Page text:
Someone forced a bot to look at every Pokémon ever created – then told it to generate its own.

It sounds like the start of another one of those memes where someone makes an absurdist parody script so out-there only a robot could have conceived it, and then claims a bot wrote it. But BuzzFeed data scientist Max Woolf actually made a robot generate Pokémon, and the results are…kind of cool?

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In a Twitter thread over the last few weeks, Woolf has been sharing the results of his robot’s efforts. Some of them are admittedly a little out there — there’s something that looks like a green bird with an ocarina for a head, a greyish-pink thing that just looks like a mutated pig nose, and plenty of upsetting creatures with no discernable faces, or limbs where they shouldn’t be.

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But others are pretty cool. I’m personally a fan of the little dude that looks like a taiko drum with eyes on the second page of the above bonus batch, but there are plenty of other cuties that seem reasonable enough as monsters I might encounter in the Pokémon universe somewhere.

Of course, if you’re a fan of the weirder stuff, may I recommend Woolf’s AI-generated batch that was only based on the 1995-era Ken Sugimori art of the original 151 Pokémon? All of the creatures that came out are very clearly Sugimori-inspired, but uh, boy, there’s something delightfully off here:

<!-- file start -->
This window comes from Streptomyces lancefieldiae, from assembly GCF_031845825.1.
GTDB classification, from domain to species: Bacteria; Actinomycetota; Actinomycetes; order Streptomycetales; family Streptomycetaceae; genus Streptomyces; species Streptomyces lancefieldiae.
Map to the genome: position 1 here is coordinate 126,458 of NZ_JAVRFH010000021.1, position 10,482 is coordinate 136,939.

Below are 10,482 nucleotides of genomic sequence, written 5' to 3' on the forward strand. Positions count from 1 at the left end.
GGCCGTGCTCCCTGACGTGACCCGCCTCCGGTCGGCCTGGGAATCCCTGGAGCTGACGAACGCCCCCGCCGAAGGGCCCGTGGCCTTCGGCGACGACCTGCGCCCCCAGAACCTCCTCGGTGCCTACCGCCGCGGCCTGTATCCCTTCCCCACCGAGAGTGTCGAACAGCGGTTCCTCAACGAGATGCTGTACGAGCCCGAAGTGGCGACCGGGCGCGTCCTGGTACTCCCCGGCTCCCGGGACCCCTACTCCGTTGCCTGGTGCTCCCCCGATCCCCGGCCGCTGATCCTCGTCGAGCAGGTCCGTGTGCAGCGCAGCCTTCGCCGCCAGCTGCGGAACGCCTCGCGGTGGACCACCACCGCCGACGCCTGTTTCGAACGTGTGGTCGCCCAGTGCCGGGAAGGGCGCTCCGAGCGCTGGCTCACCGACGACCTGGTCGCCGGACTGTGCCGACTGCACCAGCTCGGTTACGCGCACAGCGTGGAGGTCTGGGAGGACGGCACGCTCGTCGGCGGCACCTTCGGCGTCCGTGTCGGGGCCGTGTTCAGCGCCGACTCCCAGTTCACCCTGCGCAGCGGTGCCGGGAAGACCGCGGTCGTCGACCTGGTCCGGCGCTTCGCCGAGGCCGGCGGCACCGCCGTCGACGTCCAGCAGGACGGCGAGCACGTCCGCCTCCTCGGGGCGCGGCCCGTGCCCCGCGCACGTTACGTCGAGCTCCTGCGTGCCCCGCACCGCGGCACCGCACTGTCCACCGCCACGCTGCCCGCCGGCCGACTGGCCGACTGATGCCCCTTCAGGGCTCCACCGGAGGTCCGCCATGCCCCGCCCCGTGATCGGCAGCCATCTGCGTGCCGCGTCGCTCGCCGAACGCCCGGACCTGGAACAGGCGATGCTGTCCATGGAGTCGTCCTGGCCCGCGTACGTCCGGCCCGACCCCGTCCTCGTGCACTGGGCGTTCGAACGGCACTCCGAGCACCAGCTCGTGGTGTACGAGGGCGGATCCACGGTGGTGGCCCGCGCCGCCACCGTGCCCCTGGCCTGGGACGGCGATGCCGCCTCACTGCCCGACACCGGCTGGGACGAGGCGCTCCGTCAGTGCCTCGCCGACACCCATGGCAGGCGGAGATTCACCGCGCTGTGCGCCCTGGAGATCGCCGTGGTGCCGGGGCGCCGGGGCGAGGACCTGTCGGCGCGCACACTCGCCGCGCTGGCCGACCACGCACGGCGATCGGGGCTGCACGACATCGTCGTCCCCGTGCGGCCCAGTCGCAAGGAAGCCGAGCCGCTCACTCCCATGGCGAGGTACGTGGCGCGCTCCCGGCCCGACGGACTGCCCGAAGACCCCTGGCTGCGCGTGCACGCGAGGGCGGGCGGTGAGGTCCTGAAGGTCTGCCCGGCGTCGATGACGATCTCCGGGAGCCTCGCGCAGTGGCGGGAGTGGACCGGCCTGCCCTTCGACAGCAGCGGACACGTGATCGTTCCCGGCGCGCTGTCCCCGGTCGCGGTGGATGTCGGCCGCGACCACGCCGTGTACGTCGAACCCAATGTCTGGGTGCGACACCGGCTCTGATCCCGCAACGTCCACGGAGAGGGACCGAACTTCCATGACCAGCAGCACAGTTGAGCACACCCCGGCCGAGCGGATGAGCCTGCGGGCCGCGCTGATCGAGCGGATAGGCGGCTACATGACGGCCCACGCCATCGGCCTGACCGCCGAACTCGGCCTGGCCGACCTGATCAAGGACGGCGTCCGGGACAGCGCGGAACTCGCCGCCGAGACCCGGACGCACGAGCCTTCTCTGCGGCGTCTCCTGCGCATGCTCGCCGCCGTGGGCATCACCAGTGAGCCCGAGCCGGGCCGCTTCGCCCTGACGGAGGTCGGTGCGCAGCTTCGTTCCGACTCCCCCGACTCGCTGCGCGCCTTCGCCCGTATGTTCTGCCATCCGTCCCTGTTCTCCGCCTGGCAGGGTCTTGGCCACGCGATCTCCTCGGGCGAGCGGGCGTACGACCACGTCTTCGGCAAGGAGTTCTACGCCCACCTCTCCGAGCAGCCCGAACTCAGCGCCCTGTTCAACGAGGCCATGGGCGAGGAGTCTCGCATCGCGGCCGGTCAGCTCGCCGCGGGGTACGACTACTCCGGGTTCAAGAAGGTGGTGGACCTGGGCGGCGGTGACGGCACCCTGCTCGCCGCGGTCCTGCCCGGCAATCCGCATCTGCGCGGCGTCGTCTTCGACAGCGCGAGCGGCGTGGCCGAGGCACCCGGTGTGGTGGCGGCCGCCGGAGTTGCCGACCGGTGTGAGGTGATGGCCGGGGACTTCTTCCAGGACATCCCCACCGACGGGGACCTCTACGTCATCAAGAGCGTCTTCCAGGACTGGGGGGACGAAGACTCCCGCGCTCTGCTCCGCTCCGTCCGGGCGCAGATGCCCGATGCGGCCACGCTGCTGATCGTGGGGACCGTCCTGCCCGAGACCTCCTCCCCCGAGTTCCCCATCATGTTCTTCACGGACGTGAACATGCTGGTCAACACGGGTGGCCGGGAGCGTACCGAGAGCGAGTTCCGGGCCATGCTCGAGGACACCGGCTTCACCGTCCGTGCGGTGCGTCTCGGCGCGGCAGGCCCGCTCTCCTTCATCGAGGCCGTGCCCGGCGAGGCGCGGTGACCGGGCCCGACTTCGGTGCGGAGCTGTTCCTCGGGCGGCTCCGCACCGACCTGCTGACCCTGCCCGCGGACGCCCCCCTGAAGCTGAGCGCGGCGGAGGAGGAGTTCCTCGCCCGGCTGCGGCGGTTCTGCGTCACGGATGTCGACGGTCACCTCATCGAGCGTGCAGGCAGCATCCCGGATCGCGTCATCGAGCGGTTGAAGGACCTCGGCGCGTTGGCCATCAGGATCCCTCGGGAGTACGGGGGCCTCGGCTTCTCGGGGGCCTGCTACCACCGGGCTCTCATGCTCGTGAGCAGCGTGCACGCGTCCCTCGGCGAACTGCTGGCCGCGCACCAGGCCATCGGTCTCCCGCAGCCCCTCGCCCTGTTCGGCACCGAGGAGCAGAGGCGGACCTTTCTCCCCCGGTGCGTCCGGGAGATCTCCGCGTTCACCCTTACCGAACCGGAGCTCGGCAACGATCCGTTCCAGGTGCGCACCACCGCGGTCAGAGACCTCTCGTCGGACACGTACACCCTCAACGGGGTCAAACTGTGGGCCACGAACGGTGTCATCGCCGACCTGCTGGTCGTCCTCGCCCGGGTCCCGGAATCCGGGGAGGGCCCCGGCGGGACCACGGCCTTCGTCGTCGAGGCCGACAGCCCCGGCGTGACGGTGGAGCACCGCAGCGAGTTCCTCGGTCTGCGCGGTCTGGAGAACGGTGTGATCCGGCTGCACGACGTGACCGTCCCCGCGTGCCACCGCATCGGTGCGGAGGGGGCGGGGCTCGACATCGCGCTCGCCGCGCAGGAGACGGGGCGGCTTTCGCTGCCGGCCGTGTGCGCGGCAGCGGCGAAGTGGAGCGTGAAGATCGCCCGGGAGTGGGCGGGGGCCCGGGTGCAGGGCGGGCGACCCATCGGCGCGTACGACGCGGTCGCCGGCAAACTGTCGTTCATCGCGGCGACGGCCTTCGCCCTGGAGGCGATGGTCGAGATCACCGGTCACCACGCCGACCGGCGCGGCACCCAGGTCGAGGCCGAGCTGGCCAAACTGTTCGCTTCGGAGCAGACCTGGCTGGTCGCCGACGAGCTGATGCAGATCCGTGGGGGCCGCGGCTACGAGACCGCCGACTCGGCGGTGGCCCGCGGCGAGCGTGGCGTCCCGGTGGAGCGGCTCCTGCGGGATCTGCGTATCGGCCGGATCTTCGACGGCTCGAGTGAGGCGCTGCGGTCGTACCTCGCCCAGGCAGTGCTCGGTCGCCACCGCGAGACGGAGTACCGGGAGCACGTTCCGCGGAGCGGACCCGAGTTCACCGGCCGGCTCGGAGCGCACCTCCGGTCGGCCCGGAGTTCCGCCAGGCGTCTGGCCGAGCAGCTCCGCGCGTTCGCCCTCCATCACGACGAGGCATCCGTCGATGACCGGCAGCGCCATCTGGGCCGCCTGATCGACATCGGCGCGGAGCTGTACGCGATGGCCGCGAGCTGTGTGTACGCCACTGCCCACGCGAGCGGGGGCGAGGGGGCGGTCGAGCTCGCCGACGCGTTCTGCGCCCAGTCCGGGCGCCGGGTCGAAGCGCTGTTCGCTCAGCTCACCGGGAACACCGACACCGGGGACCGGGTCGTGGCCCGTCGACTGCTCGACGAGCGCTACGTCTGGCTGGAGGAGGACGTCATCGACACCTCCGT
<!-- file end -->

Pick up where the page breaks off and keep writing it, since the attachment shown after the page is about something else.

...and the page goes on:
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Woolf’s robot Pokémon generation became popular enough on social media that he open-sourced the image preprocessing code he used to create the dataset that led to AI spitting out weird Pokémon, so if you’re savvy enough with telling robots to do things, you can probably try it yourself.

He has also, delightfully, done a similar AI-generation with Genshin Impact playable characters. And if you like both of these, the Twitter account @ai_curio has Pokémon, Fire Emblem characters, Animal Crossing characters, and more all generated by bots if you can get through a lot of haunting bot-generated images of hallways to find them.

Or you can just look at real Pokémon in, say, Pokémon Brilliant Diamond and Shining Pearl, which we thought were solid remakes that leaned heavily on their origins.

Rebekah Valentine is a news reporter for IGN. You can find her on Twitter @duckvalentine.


Source: IGN Video Games All
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